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How The Air Filter Filters The Contaminated Particles

May 16, 2017

A mechanical air filter removes particles from the air stream because the particles adhere to the fibers after contact with the fiber surface in the filter medium. The mechanism of filtration is the filtration (sieve effect), interception effect, diffusion effect, inertial effect and electrostatic effect after the contact between the particles and the fibers in the filter medium. The principle of filtration is mainly used in mechanical filters and is affected by particle size. Electrostatic filtration is part of the manufacturing process - replacement medium implementation.

The filter is designed to capture the particles when the gap size between the media (fiber, sieve, corrugated metal, etc.) is smaller than the particle diameter. This principle is widely used in most filter designs, depending entirely on the diameter of the particles, the spacing of the medium and the density of the medium.

A large quantity of particles is separated from the air stream by the rapid changes in the direction of the air and the principle of inertia. Particles at a certain speed tend to maintain this velocity and continue in the same direction. If the concentration of process particles is very high, this principle is generally applied. And, in many cases, the prefilter model and the more efficient end filter are based on this principle.

In order to intercept, a particle must enter within a radius of a fiber. The particles therefore contact and adhere to the fibers. The difference between the intercept principle and the embedding principle is that the intercepted particles are smaller and their inertia is not enough to keep the particles running in a straight line. Therefore, flow with air until contact with fiber.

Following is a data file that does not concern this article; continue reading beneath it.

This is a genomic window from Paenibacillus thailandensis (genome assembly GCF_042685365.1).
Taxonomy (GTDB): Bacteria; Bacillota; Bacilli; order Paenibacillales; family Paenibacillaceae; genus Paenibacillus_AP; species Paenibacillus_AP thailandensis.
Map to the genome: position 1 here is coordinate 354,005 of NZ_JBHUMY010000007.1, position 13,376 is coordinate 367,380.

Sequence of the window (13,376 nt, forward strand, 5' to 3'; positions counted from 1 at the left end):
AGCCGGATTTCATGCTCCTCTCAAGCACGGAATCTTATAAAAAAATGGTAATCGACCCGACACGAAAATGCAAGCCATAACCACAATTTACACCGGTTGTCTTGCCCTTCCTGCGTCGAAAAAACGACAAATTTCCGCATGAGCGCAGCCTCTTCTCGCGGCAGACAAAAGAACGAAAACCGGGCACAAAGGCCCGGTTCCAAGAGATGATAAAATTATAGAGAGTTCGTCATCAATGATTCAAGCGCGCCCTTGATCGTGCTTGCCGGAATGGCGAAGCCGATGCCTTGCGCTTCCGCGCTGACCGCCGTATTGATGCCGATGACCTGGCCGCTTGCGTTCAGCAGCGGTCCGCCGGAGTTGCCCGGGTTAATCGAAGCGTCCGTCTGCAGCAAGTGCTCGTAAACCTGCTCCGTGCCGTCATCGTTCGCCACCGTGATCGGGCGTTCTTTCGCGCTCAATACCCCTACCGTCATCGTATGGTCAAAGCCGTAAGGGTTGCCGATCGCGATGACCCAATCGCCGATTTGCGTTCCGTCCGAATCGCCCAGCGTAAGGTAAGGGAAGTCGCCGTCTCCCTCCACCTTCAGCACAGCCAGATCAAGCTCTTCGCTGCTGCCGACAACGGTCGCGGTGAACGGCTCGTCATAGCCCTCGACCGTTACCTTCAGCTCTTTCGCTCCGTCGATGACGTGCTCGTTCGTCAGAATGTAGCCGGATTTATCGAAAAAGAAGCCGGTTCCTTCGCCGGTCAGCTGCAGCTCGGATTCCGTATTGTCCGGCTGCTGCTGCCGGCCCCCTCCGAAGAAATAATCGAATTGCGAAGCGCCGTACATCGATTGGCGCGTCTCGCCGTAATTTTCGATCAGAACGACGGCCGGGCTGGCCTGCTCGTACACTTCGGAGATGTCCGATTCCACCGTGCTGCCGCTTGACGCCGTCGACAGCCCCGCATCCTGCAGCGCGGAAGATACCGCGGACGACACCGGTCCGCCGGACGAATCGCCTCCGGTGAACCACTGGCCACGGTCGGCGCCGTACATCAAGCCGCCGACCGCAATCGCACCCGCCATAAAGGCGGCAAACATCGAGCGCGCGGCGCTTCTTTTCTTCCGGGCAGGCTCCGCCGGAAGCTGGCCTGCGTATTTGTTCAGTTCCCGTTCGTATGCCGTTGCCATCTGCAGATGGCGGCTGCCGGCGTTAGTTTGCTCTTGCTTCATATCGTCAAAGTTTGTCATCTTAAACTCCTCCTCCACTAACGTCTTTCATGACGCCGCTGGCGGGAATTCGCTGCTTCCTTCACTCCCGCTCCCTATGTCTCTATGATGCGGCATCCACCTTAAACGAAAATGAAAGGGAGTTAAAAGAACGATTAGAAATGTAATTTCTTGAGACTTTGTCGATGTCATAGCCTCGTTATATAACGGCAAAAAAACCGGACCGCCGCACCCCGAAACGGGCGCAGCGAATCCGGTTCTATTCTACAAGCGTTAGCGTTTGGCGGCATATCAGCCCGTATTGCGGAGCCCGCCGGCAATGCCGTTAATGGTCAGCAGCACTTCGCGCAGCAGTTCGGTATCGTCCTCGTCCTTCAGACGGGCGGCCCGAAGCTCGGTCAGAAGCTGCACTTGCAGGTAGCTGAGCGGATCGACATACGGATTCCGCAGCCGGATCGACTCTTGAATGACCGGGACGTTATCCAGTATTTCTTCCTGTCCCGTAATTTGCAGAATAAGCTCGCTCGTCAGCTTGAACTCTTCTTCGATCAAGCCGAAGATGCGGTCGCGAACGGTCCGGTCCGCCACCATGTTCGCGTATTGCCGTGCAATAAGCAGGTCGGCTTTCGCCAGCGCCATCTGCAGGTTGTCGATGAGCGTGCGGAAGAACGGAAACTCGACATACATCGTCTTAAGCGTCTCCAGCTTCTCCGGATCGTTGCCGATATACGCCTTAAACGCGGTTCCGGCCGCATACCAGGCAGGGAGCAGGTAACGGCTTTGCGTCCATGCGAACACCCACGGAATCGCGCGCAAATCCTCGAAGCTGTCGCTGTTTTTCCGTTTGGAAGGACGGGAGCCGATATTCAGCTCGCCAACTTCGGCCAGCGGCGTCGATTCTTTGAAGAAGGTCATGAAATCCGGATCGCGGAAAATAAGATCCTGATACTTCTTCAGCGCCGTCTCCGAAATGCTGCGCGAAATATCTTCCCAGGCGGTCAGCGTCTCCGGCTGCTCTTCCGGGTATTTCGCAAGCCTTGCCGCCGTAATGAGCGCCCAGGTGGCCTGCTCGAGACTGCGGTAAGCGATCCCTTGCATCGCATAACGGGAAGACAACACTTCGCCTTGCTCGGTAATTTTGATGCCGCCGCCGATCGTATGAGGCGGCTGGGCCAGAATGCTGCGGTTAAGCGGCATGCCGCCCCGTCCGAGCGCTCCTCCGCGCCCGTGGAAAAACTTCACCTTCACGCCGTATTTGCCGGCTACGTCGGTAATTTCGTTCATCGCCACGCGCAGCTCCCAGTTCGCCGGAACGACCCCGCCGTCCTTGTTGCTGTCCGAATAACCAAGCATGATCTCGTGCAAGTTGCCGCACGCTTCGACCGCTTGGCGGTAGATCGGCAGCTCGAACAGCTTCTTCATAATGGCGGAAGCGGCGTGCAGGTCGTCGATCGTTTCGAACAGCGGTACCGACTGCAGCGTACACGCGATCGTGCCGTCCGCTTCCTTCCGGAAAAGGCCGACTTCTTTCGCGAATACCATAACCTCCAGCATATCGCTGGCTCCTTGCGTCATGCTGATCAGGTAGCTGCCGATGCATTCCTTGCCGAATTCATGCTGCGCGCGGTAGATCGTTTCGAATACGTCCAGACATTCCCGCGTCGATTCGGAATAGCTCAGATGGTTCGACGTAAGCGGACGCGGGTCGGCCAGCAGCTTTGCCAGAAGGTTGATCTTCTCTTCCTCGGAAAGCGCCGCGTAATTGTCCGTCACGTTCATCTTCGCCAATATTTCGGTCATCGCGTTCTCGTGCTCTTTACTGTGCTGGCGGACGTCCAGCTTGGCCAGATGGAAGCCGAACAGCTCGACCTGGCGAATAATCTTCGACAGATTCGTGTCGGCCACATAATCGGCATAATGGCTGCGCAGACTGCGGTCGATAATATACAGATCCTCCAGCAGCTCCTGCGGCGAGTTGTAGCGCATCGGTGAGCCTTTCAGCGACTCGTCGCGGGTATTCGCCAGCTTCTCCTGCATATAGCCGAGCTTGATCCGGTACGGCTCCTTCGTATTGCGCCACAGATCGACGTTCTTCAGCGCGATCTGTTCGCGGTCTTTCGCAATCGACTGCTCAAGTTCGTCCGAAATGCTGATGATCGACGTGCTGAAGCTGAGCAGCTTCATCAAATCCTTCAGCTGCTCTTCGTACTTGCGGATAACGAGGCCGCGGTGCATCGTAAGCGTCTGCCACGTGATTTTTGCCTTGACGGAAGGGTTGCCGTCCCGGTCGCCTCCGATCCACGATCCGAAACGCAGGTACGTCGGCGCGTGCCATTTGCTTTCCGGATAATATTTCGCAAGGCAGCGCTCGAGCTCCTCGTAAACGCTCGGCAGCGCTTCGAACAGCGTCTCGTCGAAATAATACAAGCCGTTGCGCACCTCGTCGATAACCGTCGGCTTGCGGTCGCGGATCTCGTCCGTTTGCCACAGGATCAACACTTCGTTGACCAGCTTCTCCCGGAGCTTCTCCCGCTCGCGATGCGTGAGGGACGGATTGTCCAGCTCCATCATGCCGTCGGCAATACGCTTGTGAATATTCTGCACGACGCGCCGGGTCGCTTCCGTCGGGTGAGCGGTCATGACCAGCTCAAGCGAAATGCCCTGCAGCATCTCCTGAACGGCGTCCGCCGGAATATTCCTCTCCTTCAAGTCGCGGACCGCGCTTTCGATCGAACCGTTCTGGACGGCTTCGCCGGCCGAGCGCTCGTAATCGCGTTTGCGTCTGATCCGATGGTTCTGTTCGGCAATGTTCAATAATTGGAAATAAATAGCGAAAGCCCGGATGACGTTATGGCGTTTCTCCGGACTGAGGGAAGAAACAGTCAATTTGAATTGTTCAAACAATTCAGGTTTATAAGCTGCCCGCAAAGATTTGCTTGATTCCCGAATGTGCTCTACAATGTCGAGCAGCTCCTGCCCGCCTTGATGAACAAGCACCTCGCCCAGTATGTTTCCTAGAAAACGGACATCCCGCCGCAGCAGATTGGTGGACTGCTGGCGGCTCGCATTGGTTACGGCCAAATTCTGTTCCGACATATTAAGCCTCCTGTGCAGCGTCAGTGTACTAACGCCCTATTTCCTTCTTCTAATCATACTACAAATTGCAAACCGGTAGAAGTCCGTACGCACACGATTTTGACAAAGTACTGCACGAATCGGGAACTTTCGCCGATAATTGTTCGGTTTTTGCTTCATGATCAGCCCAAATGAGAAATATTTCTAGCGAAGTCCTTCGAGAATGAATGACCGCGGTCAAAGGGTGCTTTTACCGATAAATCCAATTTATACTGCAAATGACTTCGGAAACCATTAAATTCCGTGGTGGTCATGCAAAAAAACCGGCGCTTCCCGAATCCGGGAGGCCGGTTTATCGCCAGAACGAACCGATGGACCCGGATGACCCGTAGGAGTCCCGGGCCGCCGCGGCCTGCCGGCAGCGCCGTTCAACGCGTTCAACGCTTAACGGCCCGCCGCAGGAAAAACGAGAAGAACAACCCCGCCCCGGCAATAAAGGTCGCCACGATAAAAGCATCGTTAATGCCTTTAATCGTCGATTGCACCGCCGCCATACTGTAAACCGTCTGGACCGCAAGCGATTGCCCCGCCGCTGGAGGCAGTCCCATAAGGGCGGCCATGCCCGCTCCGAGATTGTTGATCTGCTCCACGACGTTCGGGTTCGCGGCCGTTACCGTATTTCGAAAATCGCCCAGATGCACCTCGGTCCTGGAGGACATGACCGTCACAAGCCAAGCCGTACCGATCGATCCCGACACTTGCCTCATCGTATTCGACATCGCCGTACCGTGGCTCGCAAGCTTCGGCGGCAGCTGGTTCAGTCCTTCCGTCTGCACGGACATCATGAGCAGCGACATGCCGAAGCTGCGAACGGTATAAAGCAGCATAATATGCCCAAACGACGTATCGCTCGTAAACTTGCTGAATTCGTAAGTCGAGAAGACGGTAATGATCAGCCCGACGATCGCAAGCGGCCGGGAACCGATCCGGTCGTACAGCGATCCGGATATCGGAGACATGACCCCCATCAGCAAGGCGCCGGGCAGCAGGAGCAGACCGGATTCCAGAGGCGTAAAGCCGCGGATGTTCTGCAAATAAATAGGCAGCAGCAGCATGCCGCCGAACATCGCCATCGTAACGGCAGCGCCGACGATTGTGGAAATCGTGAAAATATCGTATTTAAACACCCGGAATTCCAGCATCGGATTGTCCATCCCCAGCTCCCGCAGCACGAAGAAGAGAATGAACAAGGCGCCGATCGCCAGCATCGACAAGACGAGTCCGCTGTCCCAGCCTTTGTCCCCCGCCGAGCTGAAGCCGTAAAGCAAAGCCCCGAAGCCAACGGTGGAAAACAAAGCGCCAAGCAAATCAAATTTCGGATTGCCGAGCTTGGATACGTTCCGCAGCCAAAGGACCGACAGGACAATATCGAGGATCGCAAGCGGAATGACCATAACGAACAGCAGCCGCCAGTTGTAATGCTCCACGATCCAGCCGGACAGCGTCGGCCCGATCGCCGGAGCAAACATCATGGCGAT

When a particle moves irregularly (Brown motion), the particle hits a fiber and is caught. When a particle runs away from an area of the medium, by attracting and trapping it creates a lower concentration region in the medium, and another particle diffuses into the region and will be caught. To increase the possibility of this attraction, the diffusion effect of the filter acts at a lower filtration rate and / or a high density of microfiber, usually fiberglass or other fibrous material. The more the particles in the "capture zone", the larger the surface area of the collection medium (fiber), the greater the chance to capture. Based on this filtering effect, the filter manufacturer employs two different methods - using a larger area of thinner glass fiber panels, type media, or a smaller, high volume glass fiber medium.

The use of large diameter fiber dielectric air filters relies on electrostatic charge to improve the removal efficiency of fine particles. In general, the choice of large diameter fiber media is due to lower cost and lower airflow resistance. However, as time goes by, these filters will lose their electrostatic charge because the particles they capture on the surface occupy the charged base, thereby offsetting their electrostatic charge.